|Once again, I would like to precede the good stuff with an explanation and or a warning to the purists. I like lunging. I believe that lunges are a useful technique that should be added to the repertoire of any fighter. Should they always be used? No. But they can be very effective. Many complain that they are too slow to recover from. Once again, my answer is yes and no. If you are in good shape and your legs are strong then, with training, recovering from lunges can be fast. If you do little to no conditioning nor really practice them, then lunges will be very tortoise-like for you. If you want to use them then practice and over time, your speed will increase.
As well, many purists complain that there is no historical evidence that deep lunges were used up to the 1600s. To this I reply, have you ever been in a real fight? You use any possible technique that will give you the upper edge. I am positive that in a life or death situation, people lunged deep in order to bridge the distance between them and their opponent.
As for myself, I use them too much. I also forget to recover from them and try to continue attacking from the lunge position. Sometimes it is successful, sometimes it isn't. I am presently trying to reduce the frequency of lunging although they are surprisingly useful in cut and thrust.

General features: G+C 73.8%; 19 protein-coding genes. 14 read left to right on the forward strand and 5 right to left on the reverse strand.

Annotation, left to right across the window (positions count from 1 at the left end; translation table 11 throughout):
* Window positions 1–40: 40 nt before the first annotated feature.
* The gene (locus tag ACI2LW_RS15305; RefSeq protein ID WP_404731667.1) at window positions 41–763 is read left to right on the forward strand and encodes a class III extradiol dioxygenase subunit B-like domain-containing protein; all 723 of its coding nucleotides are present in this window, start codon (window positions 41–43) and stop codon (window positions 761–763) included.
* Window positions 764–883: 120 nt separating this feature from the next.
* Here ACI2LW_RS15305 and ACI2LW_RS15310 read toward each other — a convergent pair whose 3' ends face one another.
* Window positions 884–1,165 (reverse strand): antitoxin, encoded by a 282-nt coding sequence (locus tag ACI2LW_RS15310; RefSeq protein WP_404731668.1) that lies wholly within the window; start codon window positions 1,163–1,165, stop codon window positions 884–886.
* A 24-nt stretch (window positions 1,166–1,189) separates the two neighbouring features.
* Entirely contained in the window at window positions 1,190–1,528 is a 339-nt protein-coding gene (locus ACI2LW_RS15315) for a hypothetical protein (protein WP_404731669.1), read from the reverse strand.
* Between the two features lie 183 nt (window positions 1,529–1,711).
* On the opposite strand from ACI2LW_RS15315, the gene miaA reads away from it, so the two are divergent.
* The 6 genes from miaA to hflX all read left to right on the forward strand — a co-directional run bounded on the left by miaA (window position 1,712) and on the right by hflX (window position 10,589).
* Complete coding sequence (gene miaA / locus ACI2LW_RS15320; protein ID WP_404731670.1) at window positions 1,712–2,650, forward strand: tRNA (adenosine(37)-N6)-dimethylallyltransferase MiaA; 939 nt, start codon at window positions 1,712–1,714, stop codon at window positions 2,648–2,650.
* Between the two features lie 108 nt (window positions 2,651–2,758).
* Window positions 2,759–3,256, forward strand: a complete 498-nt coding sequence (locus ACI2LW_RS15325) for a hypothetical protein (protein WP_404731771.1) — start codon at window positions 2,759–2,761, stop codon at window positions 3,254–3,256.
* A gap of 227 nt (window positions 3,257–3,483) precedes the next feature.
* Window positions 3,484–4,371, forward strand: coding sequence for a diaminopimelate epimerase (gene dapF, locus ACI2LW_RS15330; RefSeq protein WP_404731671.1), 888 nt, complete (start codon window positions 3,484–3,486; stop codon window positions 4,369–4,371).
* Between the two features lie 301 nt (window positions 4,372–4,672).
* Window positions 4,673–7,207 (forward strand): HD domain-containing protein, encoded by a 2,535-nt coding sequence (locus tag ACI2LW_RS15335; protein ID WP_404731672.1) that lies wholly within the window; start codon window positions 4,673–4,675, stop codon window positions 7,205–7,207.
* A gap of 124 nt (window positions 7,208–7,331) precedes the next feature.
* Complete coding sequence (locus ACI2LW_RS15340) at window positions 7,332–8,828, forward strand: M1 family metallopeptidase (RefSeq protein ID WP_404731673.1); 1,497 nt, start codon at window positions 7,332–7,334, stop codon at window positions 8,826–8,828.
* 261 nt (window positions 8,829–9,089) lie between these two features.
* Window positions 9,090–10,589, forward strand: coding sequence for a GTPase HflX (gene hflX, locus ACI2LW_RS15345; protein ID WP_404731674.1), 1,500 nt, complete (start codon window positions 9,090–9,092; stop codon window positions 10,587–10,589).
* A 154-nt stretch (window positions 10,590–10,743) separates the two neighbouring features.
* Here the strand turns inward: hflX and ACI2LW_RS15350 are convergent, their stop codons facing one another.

|There are two main hand positions when thrusting, pronated (with you nails facing upwards), and supinated (with your nails facing the floor). I use both hand positions|
|L1. At rest|
|L2. Pronated Lunge|
|The pictures above represent my attampt at performing a short lunge. You should notice that my forward knee does not pass my toes. This is intentional since it helps to prevent knee damage, especially for older fencers. Some will complain that my off-hand is improperly placed and that it should trail behind me so as to act as a counter-balance to my extended sword-arm. Personally, I have found no difference in speed but have noticed that I am better prepared to defend myself with hand parries if my off-hand is forward. Try doing a hand parry with your off-hand starting in a forward position and then with it extended out behind your should. Which one was more successful? As for being period, I believe Fabris promoted a foward leaning stance with the off-hand quite forward.|
|L2B A Supinated Lunge
The supinated lunge is sometimes less natural for some beginners. Don't worry. The same can be said about pronated lunges. What you need to do is practice both over and over. You must practice lungeing a 1 000 times a day, as one of my mentors quotes from a 16th century master. Well, maybe not a thousand times, 500 seems reasonable.
One of the benifits of the suppinated position is that you can use the same attack approach for bot high, middle and low targets. As can be seen in the picture to the bottom-left, my hand is almost at the same hieght as when I attacked the head. This masks your tintended target and makes it harder to parry.